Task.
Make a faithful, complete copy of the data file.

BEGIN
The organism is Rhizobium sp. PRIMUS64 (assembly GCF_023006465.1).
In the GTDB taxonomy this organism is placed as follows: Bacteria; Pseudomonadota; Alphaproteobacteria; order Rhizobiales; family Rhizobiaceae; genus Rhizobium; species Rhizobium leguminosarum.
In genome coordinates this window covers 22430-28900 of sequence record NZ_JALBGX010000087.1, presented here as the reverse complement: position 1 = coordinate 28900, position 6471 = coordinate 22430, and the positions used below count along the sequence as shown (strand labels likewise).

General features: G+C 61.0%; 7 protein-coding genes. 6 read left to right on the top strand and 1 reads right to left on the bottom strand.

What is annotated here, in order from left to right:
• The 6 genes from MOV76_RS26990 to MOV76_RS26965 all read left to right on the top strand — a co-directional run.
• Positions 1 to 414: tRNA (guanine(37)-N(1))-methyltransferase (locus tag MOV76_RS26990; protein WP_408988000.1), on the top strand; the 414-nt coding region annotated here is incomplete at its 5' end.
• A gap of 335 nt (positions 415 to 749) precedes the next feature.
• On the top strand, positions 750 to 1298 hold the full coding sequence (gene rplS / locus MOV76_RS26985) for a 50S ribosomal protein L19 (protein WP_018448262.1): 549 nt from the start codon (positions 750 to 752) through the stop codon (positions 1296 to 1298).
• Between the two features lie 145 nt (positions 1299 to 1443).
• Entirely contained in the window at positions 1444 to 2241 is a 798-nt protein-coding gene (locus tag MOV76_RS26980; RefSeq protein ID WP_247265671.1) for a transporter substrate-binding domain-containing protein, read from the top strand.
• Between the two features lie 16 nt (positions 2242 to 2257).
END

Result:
The organism is Rhizobium sp. PRIMUS64 (assembly GCF_023006465.1).
In the GTDB taxonomy this organism is placed as follows: Bacteria; Pseudomonadota; Alphaproteobacteria; order Rhizobiales; family Rhizobiaceae; genus Rhizobium; species Rhizobium leguminosarum.
In genome coordinates this window covers 22430-28900 of sequence record NZ_JALBGX010000087.1, presented here as the reverse complement: position 1 = coordinate 28900, position 6471 = coordinate 22430, and the positions used below count along the sequence as shown (strand labels likewise).

General features: G+C 61.0%; 7 protein-coding genes. 6 read left to right on the top strand and 1 reads right to left on the bottom strand.

What is annotated here, in order from left to right:
• The 6 genes from MOV76_RS26990 to MOV76_RS26965 all read left to right on the top strand — a co-directional run.
• Positions 1 to 414: tRNA (guanine(37)-N(1))-methyltransferase (locus tag MOV76_RS26990; protein WP_408988000.1), on the top strand; the 414-nt coding region annotated here is incomplete at its 5' end.
• A gap of 335 nt (positions 415 to 749) precedes the next feature.
• On the top strand, positions 750 to 1298 hold the full coding sequence (gene rplS / locus MOV76_RS26985) for a 50S ribosomal protein L19 (protein WP_018448262.1): 549 nt from the start codon (positions 750 to 752) through the stop codon (positions 1296 to 1298).
• Between the two features lie 145 nt (positions 1299 to 1443).
• Entirely contained in the window at positions 1444 to 2241 is a 798-nt protein-coding gene (locus tag MOV76_RS26980; RefSeq protein ID WP_247265671.1) for a transporter substrate-binding domain-containing protein, read from the top strand.
• Between the two features lie 16 nt (positions 2242 to 2257).